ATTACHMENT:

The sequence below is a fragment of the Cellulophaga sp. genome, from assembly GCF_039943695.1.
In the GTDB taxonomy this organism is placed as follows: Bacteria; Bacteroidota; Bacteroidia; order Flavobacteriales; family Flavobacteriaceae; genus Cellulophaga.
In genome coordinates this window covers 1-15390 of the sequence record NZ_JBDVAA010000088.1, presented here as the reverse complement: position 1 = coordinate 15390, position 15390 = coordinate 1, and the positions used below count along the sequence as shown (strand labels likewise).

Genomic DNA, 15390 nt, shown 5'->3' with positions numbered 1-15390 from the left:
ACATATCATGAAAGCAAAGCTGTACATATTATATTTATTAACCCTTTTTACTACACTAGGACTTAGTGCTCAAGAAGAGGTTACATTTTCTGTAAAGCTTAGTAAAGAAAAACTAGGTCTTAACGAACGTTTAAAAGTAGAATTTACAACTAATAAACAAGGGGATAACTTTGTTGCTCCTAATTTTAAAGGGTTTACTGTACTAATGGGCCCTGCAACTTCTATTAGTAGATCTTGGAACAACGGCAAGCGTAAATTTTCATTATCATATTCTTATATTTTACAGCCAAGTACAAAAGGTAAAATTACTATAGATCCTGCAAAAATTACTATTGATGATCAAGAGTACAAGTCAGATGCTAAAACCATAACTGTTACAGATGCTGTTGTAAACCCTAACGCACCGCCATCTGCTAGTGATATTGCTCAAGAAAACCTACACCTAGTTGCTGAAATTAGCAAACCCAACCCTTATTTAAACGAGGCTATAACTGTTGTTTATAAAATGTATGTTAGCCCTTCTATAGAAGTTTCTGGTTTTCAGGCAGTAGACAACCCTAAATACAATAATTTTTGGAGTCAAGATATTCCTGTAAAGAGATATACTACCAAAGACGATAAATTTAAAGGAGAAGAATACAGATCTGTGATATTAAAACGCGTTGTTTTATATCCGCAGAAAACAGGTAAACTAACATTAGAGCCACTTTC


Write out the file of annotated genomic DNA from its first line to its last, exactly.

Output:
The sequence below is a fragment of the Cellulophaga sp. genome, from assembly GCF_039943695.1.
In the GTDB taxonomy this organism is placed as follows: Bacteria; Bacteroidota; Bacteroidia; order Flavobacteriales; family Flavobacteriaceae; genus Cellulophaga.
In genome coordinates this window covers 1-15390 of the sequence record NZ_JBDVAA010000088.1, presented here as the reverse complement: position 1 = coordinate 15390, position 15390 = coordinate 1, and the positions used below count along the sequence as shown (strand labels likewise).

Genomic DNA, 15390 nt, shown 5'->3' with positions numbered 1-15390 from the left:
ACATATCATGAAAGCAAAGCTGTACATATTATATTTATTAACCCTTTTTACTACACTAGGACTTAGTGCTCAAGAAGAGGTTACATTTTCTGTAAAGCTTAGTAAAGAAAAACTAGGTCTTAACGAACGTTTAAAAGTAGAATTTACAACTAATAAACAAGGGGATAACTTTGTTGCTCCTAATTTTAAAGGGTTTACTGTACTAATGGGCCCTGCAACTTCTATTAGTAGATCTTGGAACAACGGCAAGCGTAAATTTTCATTATCATATTCTTATATTTTACAGCCAAGTACAAAAGGTAAAATTACTATAGATCCTGCAAAAATTACTATTGATGATCAAGAGTACAAGTCAGATGCTAAAACCATAACTGTTACAGATGCTGTTGTAAACCCTAACGCACCGCCATCTGCTAGTGATATTGCTCAAGAAAACCTACACCTAGTTGCTGAAATTAGCAAACCCAACCCTTATTTAAACGAGGCTATAACTGTTGTTTATAAAATGTATGTTAGCCCTTCTATAGAAGTTTCTGGTTTTCAGGCAGTAGACAACCCTAAATACAATAATTTTTGGAGTCAAGATATTCCTGTAAAGAGATATACTACCAAAGACGATAAATTTAAAGGAGAAGAATACAGATCTGTGATATTAAAACGCGTTGTTTTATATCCGCAGAAAACAGGTAAACTAACATTAGAGCCACTTTC